An obligation to look for incidental findings in genomics research?

February 13, 2013

A new article in The American Journal of Bioethics attempts to take the discussion about incidental findings in genomics research a step further by asking:

  • “Assuming there is a duty to disclose significant incidental findings, might there be an obligation for researchers to actively look for these findings?”

The authors use an ancillary care model as a framework for their discussion. Ancillary care means care for research participants that is not required directly by sound science; not required to conduct a trial safely, for example, or to manage subject injury. The model was originally developed for research in developing countries.

The authors see ancillary care as the best perspective on incidental findings: a duty to disclose incidental findings is best justified as an ancillary-care obligation. The question in the article, then, is the following. If the ancillary care model implies a duty to disclose stumbled-upon incidental findings, does it imply also a duty to actively look for such findings?

To answer the question, three criteria are formulated all of which must be satisfied simultaneously to support a duty to look for incidental findings:

  1. Benefit: the genetic information sought must be beneficial for the patient.
  2. Uniqueness of access: researchers must be in a unique position to look for, assess and provide the genetic information.
  3. Burden: analyzing the genome for incidental findings must not take too much time, effort and resources from research.

Using these criteria, the authors conclude that currently there is no obligation to look for incidental findings in genomics research. Although uniqueness of access is high (genomic techniques are available primarily through research), benefit is low and burden high.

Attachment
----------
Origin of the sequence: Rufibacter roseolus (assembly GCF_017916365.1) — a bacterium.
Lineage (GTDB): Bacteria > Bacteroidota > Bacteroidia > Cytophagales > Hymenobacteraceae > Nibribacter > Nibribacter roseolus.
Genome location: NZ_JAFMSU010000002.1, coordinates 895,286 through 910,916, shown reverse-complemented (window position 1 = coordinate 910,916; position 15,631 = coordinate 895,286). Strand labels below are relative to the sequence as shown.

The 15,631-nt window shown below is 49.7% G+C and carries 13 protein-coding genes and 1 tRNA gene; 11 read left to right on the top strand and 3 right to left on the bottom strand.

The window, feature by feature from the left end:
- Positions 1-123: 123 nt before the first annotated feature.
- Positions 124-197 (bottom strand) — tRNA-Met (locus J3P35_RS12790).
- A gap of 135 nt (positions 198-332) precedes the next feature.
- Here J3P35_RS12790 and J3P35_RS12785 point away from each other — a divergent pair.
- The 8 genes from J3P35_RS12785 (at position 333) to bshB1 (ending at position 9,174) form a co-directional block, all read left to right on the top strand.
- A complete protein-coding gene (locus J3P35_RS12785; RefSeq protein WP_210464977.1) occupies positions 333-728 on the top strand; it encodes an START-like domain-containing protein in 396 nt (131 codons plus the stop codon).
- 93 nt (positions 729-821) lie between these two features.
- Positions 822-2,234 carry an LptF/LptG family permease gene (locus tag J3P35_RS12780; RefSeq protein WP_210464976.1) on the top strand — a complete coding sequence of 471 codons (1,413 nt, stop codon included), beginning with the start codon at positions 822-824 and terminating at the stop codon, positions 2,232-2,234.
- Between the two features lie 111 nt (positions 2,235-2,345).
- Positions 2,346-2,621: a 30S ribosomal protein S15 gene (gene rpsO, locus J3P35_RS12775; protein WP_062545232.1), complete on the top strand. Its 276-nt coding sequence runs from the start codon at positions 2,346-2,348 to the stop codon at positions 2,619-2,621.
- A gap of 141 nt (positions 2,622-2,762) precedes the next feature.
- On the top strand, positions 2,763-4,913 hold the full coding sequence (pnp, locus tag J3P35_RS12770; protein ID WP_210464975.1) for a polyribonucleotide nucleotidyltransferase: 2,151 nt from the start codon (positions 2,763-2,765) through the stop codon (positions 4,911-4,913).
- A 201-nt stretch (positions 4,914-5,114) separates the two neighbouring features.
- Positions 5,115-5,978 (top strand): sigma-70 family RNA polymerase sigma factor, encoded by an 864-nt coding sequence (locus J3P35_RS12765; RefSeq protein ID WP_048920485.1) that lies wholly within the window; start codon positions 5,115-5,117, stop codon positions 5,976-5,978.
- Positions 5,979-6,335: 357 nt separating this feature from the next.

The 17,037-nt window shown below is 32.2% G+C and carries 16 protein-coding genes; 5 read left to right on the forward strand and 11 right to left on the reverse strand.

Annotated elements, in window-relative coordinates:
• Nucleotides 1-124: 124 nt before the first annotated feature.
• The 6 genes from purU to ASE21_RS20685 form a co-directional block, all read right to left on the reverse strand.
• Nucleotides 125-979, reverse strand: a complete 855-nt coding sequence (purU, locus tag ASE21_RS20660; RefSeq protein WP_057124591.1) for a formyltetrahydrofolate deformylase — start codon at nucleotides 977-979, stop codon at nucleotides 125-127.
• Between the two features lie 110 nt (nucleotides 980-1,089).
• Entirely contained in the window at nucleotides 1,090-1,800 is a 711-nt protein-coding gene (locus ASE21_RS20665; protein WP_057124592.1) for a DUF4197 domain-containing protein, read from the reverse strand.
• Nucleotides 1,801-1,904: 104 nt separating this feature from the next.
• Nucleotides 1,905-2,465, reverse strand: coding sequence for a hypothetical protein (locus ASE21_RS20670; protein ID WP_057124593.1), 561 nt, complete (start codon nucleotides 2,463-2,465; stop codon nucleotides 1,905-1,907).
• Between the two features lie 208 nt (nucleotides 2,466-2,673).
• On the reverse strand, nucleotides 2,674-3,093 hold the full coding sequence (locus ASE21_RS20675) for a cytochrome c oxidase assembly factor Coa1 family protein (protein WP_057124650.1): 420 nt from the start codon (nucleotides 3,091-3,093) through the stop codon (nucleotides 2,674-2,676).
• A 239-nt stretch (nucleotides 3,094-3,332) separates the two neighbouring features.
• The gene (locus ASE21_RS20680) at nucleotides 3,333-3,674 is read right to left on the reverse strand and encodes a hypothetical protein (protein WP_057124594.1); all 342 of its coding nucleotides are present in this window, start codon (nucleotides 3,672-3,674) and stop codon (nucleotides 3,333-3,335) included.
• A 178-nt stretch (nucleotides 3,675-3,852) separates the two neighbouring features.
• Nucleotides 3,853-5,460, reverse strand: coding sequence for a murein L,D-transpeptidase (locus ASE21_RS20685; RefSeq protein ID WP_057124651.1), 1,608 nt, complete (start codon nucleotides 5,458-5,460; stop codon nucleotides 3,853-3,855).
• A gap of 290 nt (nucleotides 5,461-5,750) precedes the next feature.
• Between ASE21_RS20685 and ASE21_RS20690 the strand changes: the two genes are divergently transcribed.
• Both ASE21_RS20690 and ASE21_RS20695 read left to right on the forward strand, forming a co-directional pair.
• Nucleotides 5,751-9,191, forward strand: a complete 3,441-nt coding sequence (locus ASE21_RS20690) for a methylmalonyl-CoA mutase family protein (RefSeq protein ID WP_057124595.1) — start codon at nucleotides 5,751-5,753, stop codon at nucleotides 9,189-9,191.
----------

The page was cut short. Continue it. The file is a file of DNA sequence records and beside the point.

This may change in the future, the authors speculate, when better knowledge and technology make benefit high and burden low, and the technology still is available primarily through research. In such a scenario there would be an obligation to look for incidental findings. In the distant future, however, when genomic techniques are available also in clinical care, the obligation to look for incidental findings once again disappears.

In my view, this attempt to take the discussion a step further suffers from two major shortcomings that pertain already to the assumption that the ancillary care model could imply an obligation to disclose stumbled-upon incidental findings in genomics research.

Genomics research often is carried out as biobank research where the researcher’s relation to participants does not resemble a doctor-patient relationship. The researcher is not necessarily a physician and may work with samples collected years ago by others. The basic idea in the ancillary care model that “medical researchers must strike a balance between their obligations to medicine and those to research” is not obvious in many forms of large-scale biobank research.

Moreover, incidental findings in genomics research typically mean highly complex genetic risk information. It is not entirely clear, at least not to me, if the notion of, for example, actionability, has the same meaning for a discovered disease as for a discovered increased genetic disease risk.

An illuminating and realistic discussion about incidental findings in genomics research must, I believe, specifically address the biobank-infrastructural context of much genomics research, and the complex nature of genetic risk information.

If the ancillary care model generally is the best perspective on incidental findings, the applicability of this model to characteristic forms of genomics research would have deserved more careful attention.

Pär Segerdahl

We like real-life ethics : www.ethicsblog.crb.uu.se


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